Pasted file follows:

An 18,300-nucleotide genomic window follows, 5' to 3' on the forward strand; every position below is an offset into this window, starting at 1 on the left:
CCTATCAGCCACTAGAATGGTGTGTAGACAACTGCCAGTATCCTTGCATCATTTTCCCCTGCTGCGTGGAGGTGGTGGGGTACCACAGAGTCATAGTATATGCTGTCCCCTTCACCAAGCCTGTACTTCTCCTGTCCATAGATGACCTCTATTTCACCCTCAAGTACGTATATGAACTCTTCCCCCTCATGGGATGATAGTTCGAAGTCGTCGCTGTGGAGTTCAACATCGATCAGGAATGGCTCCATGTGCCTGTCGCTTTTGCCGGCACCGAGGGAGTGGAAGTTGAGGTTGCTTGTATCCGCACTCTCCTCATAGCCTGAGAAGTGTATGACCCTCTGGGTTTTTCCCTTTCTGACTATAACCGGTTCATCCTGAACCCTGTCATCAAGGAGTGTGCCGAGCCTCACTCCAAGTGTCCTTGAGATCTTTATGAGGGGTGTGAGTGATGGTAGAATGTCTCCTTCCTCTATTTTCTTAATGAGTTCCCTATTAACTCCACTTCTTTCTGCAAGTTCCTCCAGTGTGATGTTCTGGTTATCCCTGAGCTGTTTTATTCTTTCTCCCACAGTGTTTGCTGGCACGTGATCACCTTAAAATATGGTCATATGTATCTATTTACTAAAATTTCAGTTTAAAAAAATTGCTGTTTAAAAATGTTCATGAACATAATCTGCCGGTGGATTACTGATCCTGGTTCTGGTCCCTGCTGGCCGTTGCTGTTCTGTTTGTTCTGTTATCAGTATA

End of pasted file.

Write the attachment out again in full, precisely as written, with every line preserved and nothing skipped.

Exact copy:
An 18,300-nucleotide genomic window follows, 5' to 3' on the forward strand; every position below is an offset into this window, starting at 1 on the left:
CCTATCAGCCACTAGAATGGTGTGTAGACAACTGCCAGTATCCTTGCATCATTTTCCCCTGCTGCGTGGAGGTGGTGGGGTACCACAGAGTCATAGTATATGCTGTCCCCTTCACCAAGCCTGTACTTCTCCTGTCCATAGATGACCTCTATTTCACCCTCAAGTACGTATATGAACTCTTCCCCCTCATGGGATGATAGTTCGAAGTCGTCGCTGTGGAGTTCAACATCGATCAGGAATGGCTCCATGTGCCTGTCGCTTTTGCCGGCACCGAGGGAGTGGAAGTTGAGGTTGCTTGTATCCGCACTCTCCTCATAGCCTGAGAAGTGTATGACCCTCTGGGTTTTTCCCTTTCTGACTATAACCGGTTCATCCTGAACCCTGTCATCAAGGAGTGTGCCGAGCCTCACTCCAAGTGTCCTTGAGATCTTTATGAGGGGTGTGAGTGATGGTAGAATGTCTCCTTCCTCTATTTTCTTAATGAGTTCCCTATTAACTCCACTTCTTTCTGCAAGTTCCTCCAGTGTGATGTTCTGGTTATCCCTGAGCTGTTTTATTCTTTCTCCCACAGTGTTTGCTGGCACGTGATCACCTTAAAATATGGTCATATGTATCTATTTACTAAAATTTCAGTTTAAAAAAATTGCTGTTTAAAAATGTTCATGAACATAATCTGCCGGTGGATTACTGATCCTGGTTCTGGTCCCTGCTGGCCGTTGCTGTTCTGTTTGTTCTGTTATCAGTATA